If you’ve ever done business outside of your home country, you’ve no doubt experienced at some point confusion or misunderstanding during conversations with your international business partners. Perhaps your message did not get across 100%. Perhaps the other person continually asked you to repeat yourself. Whatever the reason, miscommunication is a common occurrence when you’re working across cultures and across languages.
To help you avoid unnecessary misunderstandings, and make your next international business trip smooth, I’ve compiled the following 4 tips for you:
1. Slow Down and Pause
If business conversations are in your native language, it can be really tempting to speak at your normal pace. But when others continually ask you to repeat yourself or look at you with blank eyes, it’s a strong signal that you’re speaking too fast. Remember, the other person may only occasionally practice speaking in your native language. They’ll need more time to digest and understand what you’ve just said, and then to formulate a response in their mind.
2. Speak Clearly and Enunciate Properly
When you speak too fast, your words tend to merge together and for a non-native speaker of your language, this can cause much confusion. They won’t be able to identify where your words start or finish. And to their ears, your sentences will only sound like mumbo jumbo. Instead of speaking as you normally would with your close colleagues, take the time to enunciate your words, one-by-one, from beginning to end. For example, replace the rolled enunciation of “impor-an docs”, with “important documents”.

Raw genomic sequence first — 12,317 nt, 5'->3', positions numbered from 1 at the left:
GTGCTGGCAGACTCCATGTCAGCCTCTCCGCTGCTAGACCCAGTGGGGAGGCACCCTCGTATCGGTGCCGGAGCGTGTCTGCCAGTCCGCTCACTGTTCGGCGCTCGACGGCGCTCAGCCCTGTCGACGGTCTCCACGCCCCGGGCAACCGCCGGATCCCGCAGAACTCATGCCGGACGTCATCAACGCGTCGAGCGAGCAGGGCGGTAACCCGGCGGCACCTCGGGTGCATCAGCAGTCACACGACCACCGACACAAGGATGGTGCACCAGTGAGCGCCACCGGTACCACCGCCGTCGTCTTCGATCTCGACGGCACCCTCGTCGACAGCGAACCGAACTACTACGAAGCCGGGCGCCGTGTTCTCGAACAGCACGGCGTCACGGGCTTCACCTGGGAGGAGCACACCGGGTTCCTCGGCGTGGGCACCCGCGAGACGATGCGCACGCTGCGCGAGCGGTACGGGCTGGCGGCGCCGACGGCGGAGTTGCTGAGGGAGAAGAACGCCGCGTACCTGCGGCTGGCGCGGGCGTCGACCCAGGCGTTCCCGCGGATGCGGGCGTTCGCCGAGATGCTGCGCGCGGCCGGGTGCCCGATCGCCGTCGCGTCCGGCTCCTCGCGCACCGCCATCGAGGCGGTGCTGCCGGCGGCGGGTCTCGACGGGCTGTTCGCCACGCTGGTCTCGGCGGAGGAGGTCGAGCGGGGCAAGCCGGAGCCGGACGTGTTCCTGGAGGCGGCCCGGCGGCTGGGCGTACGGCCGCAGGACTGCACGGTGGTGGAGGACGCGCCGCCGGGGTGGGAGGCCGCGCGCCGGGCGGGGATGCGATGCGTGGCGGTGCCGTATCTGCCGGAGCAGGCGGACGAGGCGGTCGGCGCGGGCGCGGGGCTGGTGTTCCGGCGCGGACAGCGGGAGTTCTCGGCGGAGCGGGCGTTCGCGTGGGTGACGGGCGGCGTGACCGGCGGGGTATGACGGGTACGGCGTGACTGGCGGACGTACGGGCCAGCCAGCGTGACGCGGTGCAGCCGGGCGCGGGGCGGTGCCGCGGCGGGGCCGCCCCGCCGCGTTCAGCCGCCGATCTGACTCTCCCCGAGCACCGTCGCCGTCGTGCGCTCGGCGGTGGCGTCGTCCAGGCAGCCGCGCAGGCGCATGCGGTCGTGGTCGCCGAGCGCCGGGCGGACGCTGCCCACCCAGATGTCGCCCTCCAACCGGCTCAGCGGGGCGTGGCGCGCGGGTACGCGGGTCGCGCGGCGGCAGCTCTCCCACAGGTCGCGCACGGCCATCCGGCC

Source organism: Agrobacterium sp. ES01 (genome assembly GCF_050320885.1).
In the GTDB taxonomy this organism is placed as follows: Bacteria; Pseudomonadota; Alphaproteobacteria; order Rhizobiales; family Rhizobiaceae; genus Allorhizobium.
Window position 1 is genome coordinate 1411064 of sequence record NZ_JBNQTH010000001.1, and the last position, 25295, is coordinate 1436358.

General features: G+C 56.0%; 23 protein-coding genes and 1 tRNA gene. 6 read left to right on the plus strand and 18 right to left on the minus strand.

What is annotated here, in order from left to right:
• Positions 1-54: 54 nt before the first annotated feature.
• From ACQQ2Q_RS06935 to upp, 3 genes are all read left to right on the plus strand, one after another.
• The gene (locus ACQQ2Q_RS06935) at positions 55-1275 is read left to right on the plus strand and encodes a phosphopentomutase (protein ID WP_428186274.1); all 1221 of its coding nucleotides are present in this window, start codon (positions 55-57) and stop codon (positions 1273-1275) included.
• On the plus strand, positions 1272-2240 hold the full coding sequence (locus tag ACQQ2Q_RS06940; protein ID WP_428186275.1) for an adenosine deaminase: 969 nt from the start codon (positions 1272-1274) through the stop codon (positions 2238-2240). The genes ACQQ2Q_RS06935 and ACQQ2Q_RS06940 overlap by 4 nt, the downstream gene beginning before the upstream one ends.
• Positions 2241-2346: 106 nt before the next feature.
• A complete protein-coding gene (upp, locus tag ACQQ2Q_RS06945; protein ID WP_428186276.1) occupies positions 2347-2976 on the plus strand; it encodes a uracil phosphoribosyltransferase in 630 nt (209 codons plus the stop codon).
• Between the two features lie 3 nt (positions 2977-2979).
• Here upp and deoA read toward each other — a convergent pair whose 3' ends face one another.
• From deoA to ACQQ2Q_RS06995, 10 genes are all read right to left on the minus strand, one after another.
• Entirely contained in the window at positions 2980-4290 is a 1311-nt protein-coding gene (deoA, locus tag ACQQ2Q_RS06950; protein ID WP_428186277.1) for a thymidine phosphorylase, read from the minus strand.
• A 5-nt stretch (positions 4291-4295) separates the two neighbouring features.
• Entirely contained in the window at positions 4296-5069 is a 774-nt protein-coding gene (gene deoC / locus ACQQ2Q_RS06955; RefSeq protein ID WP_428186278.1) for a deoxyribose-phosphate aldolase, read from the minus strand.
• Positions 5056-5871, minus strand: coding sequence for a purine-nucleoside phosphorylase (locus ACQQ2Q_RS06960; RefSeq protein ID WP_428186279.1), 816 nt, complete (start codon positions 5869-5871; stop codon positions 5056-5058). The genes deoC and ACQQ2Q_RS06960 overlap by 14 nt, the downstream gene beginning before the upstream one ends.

3. Keep your Vocabulary Simple And Avoid Slang
The aim of business conversation is not to flaunt the range of vocabulary you’ve mastered. It’s to get your message across in a clear and efficient manner, so you can get your job done. Keeping your vocabulary simple and avoiding slang will absolutely aid this process. Instead of saying, “that proposal really came out of left field”, try “that proposal was really unexpected”. Or instead of saying, “that decision was a no-brainer”, say “that decision was easy”.
4. Get straight to the Point and Don’t Hide Your Message
Depending on how fluent the other person is in your native language, they may not pick up subtleties that you commonly use for suggestions, hints, or vague disapprovals. Request such as “If it’s not too much trouble, could you get that report to me by Friday?” may not be understood as an urgent or important request and come Friday, you could still be waiting for that report. Eliminate vague requests and directly say, “I need that report by Friday. Can you finish it by then?”.
Basically, if you see the other person looks puzzled, or is responding with hesitancy, slow down and make an effort to speak clearly using language that is simple and cannot be misunderstood.
Do you have any experience communicating across borders? How do you make sure your message gets across?
Header image courtesy of Sam Churchill/Flickr.com under Creative Commons License. Graphics added by Kara Ronin.